Twitter Performs 180 On Block Functionality

Twitter Performs 180 On Block Functionality

Twitter users would’ve noticed more than a few angry friends yesterday, as the social media giant made some rather important changes to its block functionality, effectively turning it into more of a “Mute” button than a Block button. But after several million incarnations of all the anger 140 characters can muster, Twitter has done a rather impressive backflip. Ten out of ten.

The original change would hide the blocked users posts from you, but not you from them. Of course, if anyone wanted to simply see your tweets, they’d only need to log out – unless your account is private. But there’s something to be said for that additional barrier, and a crucial difference is that blocked users could retweet your messages to their followers, and potentially incite harassment.

But in a post on the Twitter Blog today, Vice President of Product Michael Sippey stated:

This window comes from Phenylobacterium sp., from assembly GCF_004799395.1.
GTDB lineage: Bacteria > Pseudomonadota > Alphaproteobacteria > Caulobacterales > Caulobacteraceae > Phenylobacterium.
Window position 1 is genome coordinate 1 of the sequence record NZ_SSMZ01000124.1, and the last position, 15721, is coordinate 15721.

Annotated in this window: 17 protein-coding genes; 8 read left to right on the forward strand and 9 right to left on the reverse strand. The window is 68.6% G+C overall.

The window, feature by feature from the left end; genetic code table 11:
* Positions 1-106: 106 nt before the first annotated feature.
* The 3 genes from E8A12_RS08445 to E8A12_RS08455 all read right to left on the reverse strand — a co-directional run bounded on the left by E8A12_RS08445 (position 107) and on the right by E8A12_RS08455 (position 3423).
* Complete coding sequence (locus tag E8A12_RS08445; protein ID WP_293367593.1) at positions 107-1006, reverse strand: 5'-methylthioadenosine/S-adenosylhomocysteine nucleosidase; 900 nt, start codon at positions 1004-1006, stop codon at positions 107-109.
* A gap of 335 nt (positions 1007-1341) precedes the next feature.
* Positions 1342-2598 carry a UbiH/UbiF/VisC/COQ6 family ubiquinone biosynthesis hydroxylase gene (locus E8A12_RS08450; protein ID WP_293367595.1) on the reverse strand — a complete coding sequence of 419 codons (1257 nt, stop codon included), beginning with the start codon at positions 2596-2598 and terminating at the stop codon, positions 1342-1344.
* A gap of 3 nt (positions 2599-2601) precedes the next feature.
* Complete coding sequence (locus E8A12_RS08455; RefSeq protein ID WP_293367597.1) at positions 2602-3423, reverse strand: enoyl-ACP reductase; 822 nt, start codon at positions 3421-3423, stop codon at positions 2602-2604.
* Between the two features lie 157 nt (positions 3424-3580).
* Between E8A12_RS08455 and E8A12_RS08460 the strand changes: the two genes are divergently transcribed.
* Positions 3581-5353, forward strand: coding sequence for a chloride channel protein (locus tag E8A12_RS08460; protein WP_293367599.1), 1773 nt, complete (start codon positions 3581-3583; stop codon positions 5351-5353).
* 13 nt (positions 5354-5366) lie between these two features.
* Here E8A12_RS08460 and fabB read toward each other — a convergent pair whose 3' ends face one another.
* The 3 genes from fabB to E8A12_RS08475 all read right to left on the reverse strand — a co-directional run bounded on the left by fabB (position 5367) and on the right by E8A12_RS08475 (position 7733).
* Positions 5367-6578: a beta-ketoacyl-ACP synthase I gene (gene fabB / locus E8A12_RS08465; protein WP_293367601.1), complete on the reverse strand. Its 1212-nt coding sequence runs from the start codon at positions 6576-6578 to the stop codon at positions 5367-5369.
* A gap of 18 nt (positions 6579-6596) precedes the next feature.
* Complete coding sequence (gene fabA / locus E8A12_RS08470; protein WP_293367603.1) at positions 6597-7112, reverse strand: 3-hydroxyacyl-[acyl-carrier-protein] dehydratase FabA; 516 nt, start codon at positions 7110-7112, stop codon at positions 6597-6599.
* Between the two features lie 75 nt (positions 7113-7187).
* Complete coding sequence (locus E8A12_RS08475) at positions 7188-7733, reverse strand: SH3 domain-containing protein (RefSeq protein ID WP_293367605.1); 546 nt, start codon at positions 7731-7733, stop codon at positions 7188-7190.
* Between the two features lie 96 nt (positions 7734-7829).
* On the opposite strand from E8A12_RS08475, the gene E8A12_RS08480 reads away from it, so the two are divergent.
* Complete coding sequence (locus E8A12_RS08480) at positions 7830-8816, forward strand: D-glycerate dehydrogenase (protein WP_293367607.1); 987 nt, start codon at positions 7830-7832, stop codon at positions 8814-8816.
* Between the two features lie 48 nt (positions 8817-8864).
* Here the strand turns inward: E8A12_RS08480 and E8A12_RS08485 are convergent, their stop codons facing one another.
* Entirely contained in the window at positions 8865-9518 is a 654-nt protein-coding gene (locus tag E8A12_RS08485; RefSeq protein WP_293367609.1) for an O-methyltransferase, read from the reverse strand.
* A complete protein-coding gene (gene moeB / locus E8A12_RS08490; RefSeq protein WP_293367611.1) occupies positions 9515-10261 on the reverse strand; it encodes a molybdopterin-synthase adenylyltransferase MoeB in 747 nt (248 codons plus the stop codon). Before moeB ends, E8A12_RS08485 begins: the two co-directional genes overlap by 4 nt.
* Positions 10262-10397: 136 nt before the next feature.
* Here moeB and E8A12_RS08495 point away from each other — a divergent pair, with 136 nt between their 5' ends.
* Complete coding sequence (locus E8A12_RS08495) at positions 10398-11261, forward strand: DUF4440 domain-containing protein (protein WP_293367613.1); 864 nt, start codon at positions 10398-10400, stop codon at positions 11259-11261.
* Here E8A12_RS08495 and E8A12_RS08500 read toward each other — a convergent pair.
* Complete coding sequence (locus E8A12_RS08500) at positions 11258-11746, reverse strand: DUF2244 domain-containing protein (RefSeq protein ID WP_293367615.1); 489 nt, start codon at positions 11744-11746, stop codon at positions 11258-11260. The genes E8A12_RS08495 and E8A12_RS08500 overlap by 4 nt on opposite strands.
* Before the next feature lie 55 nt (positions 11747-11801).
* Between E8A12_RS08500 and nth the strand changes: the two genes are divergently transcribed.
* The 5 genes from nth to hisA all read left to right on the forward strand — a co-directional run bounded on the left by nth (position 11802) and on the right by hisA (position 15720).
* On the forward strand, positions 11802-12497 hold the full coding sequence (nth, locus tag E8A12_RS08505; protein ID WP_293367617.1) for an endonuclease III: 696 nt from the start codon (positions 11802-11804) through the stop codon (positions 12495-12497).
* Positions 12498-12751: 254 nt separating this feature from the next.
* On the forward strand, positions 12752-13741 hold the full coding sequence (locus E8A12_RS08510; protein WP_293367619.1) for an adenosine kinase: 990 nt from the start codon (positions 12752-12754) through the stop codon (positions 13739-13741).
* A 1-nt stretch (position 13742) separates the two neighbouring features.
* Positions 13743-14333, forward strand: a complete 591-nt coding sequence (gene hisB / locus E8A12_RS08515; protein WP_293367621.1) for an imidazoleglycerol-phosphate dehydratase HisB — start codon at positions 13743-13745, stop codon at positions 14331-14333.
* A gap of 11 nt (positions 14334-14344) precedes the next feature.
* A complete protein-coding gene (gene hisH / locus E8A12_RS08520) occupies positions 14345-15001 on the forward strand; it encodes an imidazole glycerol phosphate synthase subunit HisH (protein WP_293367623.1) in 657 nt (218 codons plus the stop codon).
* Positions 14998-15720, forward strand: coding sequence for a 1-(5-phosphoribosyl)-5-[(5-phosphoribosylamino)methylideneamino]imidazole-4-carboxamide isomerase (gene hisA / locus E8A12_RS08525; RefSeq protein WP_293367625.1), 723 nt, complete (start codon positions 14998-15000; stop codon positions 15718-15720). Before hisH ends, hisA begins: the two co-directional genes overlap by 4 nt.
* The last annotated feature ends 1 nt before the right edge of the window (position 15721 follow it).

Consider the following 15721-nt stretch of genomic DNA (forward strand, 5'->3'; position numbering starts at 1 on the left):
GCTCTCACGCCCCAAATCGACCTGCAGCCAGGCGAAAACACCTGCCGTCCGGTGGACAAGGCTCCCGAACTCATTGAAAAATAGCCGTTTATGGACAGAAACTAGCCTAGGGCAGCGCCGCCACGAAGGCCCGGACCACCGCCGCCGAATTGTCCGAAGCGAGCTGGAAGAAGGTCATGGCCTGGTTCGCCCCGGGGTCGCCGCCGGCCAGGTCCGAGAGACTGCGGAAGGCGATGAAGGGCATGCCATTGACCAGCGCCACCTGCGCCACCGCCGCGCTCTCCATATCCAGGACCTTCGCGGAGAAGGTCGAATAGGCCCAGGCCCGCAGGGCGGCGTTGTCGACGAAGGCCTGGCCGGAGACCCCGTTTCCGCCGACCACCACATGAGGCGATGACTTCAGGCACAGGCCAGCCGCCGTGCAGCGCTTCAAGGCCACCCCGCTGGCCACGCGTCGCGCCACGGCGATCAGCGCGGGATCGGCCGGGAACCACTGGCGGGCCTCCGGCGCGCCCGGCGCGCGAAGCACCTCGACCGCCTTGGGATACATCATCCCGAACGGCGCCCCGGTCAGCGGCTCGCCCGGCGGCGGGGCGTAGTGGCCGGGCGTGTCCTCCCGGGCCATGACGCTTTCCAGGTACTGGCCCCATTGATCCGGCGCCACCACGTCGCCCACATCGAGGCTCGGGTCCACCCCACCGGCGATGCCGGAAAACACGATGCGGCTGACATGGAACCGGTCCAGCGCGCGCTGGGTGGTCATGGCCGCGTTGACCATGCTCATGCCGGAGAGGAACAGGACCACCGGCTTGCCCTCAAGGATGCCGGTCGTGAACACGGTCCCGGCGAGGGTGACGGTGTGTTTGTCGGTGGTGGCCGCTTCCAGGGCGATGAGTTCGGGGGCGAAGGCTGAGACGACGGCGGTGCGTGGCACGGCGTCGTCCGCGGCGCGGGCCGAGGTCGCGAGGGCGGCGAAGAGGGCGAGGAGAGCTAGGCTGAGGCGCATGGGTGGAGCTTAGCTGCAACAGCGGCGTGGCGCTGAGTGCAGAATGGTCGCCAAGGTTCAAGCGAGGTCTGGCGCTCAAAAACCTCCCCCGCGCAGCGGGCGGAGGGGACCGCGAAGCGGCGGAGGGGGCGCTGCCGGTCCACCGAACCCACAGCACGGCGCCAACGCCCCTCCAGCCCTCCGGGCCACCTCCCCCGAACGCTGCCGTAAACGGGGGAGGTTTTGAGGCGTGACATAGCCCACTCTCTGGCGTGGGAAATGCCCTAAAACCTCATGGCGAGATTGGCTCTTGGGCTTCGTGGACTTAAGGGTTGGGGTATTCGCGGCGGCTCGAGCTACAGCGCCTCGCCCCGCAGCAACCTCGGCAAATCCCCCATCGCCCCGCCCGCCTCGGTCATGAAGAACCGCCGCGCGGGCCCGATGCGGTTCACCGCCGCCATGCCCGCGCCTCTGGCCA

We have decided to revert the change after receiving feedback from many users – we never want to introduce features at the cost of users feeling less safe. Any blocks you had previously instituted are still in effect.

In reverting this change to the block function, users will once again be able to tell that they’ve been blocked. We believe this is not ideal, largely due to the retaliation against blocking users by blocked users (and sometimes their friends) that often occurs. Some users worry just as much about post-blocking retaliation as they do about pre-blocking abuse. Moving forward, we will continue to explore features designed to protect users from abuse and prevent retaliation.

Back to the status quo for now, then. We’re all for a “quiet” block – but this was more of a “non” block, and we’re guessing the crazy stalkers and exes of the world were denied access for a reason. Here’s hoping the next attempt at blocking involves blocking.